President of Pakistan, Arif Alvi, has certainly set a positive precedent Wednesday by exclusively addressing a special sitting of the Senate, held to express solidarity with besieged Kashmiris, struggling to survive under a relentlessly brute occupation of India since 1947. 

Previously, as the Heads of State, Presidents of Pakistan had only been addressing the joint parliamentary sittings of both houses. The historic significance of August 5, 2020 inspired the pleasant change of the tradition. It also facilitated a large group of Islamabad-based diplomats to attentively listen to Pakistan’s position on the issue of Kashmir. 

Exactly a year ago, on this very day, the Modi government of India had turned more savage in Occupied Kashmir after discarding Artile370 of its constitution. The said article had granted ‘special status’ to the erstwhile State of Jammu and Kashmir. 

Although seldom observed, in letter and spirit, the said article had been helping India to pretend that it continued to honor the validity of United Nations Security Council’s resolutions, granting the right of self-determination to people of Kashmir. The unilateral revocation of the same article also violated, recklessly, various agreements that India had formally signed with Pakistan to seek resolution of the Kashmir issue through bilateral negotiations. 

After crudelyannexing the occupied territory, India had split it into two parts. Both were declared “Union Territories,” directly ruled from New Delhi. The ‘new status’ of Laddakh, in its immediate neighborhood, also alarmed Peoples Republic of China; of late, we had witnessed the serious consequences of it.

Far more distressing, however, was the complete lockdown that the occupation forces had enforced upon 8 million residents of Kashmir since August 5, 2019. Barbed wires confined them to isolated blocks, which were further disconnected from the world by denying all means of digital connectivity. Even many months before the spread of COVID-19, the said lockdown had completely ruined the local economy, which essentially relied on tourism and production of exotic fruits and eye-pleasing handicrafts. But after expressing “shock and regret” over the new status of Occupied Kashmir, the so-called global community and forums turned almost indifferent to miserable conditions of its residents.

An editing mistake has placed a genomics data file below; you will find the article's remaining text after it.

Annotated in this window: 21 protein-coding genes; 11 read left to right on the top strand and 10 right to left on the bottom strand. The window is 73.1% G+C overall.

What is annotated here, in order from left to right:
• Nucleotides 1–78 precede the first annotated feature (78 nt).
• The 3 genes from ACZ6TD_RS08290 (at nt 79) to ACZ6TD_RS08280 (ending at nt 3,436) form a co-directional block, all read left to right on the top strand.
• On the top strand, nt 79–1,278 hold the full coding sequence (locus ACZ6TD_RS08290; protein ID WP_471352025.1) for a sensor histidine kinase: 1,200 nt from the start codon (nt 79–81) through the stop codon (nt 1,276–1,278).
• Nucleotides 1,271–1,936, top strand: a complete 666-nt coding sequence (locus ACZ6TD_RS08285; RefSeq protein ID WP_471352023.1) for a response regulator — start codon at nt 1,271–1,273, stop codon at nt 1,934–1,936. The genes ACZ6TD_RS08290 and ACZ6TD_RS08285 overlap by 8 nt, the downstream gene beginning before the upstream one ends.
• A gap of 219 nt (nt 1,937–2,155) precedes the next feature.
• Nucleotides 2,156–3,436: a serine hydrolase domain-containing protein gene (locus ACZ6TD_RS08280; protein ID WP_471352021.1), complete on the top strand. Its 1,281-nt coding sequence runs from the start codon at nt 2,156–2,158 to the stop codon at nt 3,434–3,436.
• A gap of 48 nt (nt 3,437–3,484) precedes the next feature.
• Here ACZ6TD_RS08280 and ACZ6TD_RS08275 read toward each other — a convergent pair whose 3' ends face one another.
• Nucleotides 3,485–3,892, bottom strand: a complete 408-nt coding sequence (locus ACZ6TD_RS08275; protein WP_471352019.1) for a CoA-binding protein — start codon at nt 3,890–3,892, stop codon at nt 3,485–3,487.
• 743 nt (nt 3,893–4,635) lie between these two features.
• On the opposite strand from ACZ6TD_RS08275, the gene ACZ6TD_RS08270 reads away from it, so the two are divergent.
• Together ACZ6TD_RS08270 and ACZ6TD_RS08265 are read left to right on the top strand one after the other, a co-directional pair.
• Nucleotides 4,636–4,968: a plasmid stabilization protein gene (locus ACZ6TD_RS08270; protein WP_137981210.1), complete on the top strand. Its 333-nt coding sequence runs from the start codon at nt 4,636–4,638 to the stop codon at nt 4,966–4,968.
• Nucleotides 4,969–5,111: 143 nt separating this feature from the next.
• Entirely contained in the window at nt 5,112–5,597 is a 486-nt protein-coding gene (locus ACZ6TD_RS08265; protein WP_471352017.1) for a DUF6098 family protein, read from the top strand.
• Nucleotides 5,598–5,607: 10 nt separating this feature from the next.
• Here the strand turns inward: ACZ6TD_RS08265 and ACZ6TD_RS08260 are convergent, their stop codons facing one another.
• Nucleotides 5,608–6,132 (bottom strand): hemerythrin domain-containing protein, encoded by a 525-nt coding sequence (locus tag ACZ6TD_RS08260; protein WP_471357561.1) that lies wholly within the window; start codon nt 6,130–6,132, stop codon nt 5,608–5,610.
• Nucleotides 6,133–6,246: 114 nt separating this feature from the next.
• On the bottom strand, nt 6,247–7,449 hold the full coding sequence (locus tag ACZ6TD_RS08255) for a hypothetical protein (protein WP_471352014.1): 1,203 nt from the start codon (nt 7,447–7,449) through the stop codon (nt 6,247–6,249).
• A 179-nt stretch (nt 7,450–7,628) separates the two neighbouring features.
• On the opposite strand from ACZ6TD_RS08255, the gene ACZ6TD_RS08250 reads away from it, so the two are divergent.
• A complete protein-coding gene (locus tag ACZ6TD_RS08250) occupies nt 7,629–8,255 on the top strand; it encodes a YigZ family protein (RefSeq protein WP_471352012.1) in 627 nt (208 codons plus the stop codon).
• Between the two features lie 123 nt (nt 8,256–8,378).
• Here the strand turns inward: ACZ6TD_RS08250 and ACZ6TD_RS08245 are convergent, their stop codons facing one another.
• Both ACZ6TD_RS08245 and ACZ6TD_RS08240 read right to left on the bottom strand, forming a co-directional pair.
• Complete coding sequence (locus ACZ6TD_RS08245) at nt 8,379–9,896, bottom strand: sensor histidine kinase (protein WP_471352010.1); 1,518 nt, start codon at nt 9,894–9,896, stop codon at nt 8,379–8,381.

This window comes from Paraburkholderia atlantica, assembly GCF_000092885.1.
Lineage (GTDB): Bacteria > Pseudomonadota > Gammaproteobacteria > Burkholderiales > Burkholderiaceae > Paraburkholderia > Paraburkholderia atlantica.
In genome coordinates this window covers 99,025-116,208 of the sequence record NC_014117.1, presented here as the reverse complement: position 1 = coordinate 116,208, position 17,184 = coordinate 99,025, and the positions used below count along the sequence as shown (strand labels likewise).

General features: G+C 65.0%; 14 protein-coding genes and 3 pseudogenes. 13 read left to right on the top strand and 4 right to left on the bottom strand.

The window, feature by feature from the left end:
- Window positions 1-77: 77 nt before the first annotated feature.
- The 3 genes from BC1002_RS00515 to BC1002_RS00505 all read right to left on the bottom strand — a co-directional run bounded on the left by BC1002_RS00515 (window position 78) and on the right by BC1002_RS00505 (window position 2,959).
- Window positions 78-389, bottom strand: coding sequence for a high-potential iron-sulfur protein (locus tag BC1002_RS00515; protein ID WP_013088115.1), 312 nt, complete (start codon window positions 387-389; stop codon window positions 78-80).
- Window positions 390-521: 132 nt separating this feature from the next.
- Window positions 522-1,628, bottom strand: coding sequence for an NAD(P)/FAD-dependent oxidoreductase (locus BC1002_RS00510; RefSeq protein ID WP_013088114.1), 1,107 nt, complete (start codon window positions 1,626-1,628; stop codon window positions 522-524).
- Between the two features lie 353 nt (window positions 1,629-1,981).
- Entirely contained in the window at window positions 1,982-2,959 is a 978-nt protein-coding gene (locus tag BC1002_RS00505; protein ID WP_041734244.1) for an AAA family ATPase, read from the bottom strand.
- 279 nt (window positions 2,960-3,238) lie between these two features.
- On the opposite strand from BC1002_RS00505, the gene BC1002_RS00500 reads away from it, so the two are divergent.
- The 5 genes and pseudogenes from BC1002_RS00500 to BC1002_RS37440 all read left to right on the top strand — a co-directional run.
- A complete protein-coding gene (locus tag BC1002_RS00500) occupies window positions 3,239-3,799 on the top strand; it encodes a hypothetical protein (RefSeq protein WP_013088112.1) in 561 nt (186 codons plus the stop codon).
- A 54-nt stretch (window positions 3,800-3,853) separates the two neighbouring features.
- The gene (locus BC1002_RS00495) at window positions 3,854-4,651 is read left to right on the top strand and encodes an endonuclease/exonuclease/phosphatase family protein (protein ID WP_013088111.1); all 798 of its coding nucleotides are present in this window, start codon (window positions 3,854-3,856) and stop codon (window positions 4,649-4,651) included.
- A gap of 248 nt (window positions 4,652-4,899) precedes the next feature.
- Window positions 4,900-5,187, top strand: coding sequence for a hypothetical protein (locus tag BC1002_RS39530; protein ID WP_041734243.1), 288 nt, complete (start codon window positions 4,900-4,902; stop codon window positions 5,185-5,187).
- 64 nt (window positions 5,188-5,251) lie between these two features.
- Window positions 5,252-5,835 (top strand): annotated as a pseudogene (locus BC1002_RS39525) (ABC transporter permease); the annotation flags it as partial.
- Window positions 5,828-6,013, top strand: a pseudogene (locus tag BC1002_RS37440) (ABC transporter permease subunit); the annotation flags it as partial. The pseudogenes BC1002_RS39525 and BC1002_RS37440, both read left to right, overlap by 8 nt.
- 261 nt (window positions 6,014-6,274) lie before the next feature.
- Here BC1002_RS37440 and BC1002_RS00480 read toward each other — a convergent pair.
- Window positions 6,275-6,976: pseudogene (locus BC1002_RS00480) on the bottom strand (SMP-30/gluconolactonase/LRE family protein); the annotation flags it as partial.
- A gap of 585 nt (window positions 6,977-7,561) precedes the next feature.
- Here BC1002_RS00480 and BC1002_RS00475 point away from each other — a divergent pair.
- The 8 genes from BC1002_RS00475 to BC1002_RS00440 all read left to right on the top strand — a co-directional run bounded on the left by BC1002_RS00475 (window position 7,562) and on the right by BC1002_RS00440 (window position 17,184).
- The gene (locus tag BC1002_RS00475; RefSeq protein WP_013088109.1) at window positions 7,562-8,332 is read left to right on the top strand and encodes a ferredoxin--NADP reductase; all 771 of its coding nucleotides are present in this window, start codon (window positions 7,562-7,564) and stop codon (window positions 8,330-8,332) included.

After completion of a year of the ruthless occupation on August 5, 2020, Pakistan felt compelled to loudly tell the Kashmir story with a series of some initiatives on diplomatic front and by staging events to express the accumulated anguish of its people regarding the new shapes and forms of repression and suppression. A special sitting of the Senate, where all the provincial units of Pakistan are equally represented, was held with the same intent.

 

For more than four hours, senator after senator from both sides of the house continued taking the floor, primarily to deliver bombastic speeches. But a group of very experienced parliamentarians from opposition parties surely sounded different and impressive. Instead of scoring points against the government, they preferred to articulate a set of doable initiatives for sensitizing the global community regarding the incessant agony of 8 million Kashmiris.

 

Ms. Sherry Rehman of the PPP and Mushahid Hussien Syed of the PML-N took the lead in this respect. Mian Raza Rabbani, the former chairman senate and an eloquent speaker, was indeed passionate and moving. But instead of being ‘political’, he spoke with a troubled heart of a poet.

 

In spite of staying polite and mostly diplomatic, senators like Ms. Rehman and Mushahid Hussien Syed affirmed the feeling, loudly expressed by many of their colleagues, that “market potential” of India had forced powerful and influential countries to act indifferent to the tragic story of Kashmir. In the said context, they sounded doubly bitter while recalling the cold behavior of some of our “brother” countries from among “the Ummah.” Turkey, Iran and Malaysia were acknowledged as formidable exceptions, however.